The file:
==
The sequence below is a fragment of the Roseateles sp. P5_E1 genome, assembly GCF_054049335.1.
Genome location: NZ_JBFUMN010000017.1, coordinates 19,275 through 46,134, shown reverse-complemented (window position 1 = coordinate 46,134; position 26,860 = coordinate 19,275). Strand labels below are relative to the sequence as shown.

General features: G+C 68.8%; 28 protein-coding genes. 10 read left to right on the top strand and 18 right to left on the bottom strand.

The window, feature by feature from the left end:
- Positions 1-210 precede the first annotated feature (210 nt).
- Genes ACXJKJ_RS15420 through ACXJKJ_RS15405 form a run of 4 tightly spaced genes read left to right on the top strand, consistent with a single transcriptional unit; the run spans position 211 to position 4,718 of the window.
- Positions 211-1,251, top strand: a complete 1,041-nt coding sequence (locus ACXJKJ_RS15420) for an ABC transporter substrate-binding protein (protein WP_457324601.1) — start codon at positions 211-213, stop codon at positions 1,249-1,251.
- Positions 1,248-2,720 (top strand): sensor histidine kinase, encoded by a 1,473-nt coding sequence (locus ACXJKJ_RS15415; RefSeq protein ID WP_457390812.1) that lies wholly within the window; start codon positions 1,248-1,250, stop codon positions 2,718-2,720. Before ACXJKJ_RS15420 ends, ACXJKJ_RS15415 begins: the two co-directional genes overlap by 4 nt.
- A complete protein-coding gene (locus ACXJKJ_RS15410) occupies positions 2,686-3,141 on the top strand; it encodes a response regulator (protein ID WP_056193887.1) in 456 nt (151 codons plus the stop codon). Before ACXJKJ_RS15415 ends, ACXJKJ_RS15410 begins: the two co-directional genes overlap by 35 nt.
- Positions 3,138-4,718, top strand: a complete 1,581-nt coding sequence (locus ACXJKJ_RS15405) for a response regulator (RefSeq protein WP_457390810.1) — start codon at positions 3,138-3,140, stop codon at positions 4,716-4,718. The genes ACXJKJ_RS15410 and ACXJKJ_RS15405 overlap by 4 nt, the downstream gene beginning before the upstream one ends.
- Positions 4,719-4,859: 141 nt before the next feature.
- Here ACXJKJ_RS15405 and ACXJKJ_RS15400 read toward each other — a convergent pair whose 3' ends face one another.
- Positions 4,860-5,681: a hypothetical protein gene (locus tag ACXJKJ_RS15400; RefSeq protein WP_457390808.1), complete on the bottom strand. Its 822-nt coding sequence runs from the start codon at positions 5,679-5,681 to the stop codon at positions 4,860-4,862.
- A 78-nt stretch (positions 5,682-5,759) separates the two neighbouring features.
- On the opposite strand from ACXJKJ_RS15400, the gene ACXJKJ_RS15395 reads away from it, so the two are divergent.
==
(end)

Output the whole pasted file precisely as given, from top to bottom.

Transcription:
The sequence below is a fragment of the Roseateles sp. P5_E1 genome, assembly GCF_054049335.1.
Genome location: NZ_JBFUMN010000017.1, coordinates 19,275 through 46,134, shown reverse-complemented (window position 1 = coordinate 46,134; position 26,860 = coordinate 19,275). Strand labels below are relative to the sequence as shown.

General features: G+C 68.8%; 28 protein-coding genes. 10 read left to right on the top strand and 18 right to left on the bottom strand.

The window, feature by feature from the left end:
- Positions 1-210 precede the first annotated feature (210 nt).
- Genes ACXJKJ_RS15420 through ACXJKJ_RS15405 form a run of 4 tightly spaced genes read left to right on the top strand, consistent with a single transcriptional unit; the run spans position 211 to position 4,718 of the window.
- Positions 211-1,251, top strand: a complete 1,041-nt coding sequence (locus ACXJKJ_RS15420) for an ABC transporter substrate-binding protein (protein WP_457324601.1) — start codon at positions 211-213, stop codon at positions 1,249-1,251.
- Positions 1,248-2,720 (top strand): sensor histidine kinase, encoded by a 1,473-nt coding sequence (locus ACXJKJ_RS15415; RefSeq protein ID WP_457390812.1) that lies wholly within the window; start codon positions 1,248-1,250, stop codon positions 2,718-2,720. Before ACXJKJ_RS15420 ends, ACXJKJ_RS15415 begins: the two co-directional genes overlap by 4 nt.
- A complete protein-coding gene (locus ACXJKJ_RS15410) occupies positions 2,686-3,141 on the top strand; it encodes a response regulator (protein ID WP_056193887.1) in 456 nt (151 codons plus the stop codon). Before ACXJKJ_RS15415 ends, ACXJKJ_RS15410 begins: the two co-directional genes overlap by 35 nt.
- Positions 3,138-4,718, top strand: a complete 1,581-nt coding sequence (locus ACXJKJ_RS15405) for a response regulator (RefSeq protein WP_457390810.1) — start codon at positions 3,138-3,140, stop codon at positions 4,716-4,718. The genes ACXJKJ_RS15410 and ACXJKJ_RS15405 overlap by 4 nt, the downstream gene beginning before the upstream one ends.
- Positions 4,719-4,859: 141 nt before the next feature.
- Here ACXJKJ_RS15405 and ACXJKJ_RS15400 read toward each other — a convergent pair whose 3' ends face one another.
- Positions 4,860-5,681: a hypothetical protein gene (locus tag ACXJKJ_RS15400; RefSeq protein WP_457390808.1), complete on the bottom strand. Its 822-nt coding sequence runs from the start codon at positions 5,679-5,681 to the stop codon at positions 4,860-4,862.
- A 78-nt stretch (positions 5,682-5,759) separates the two neighbouring features.
- On the opposite strand from ACXJKJ_RS15400, the gene ACXJKJ_RS15395 reads away from it, so the two are divergent.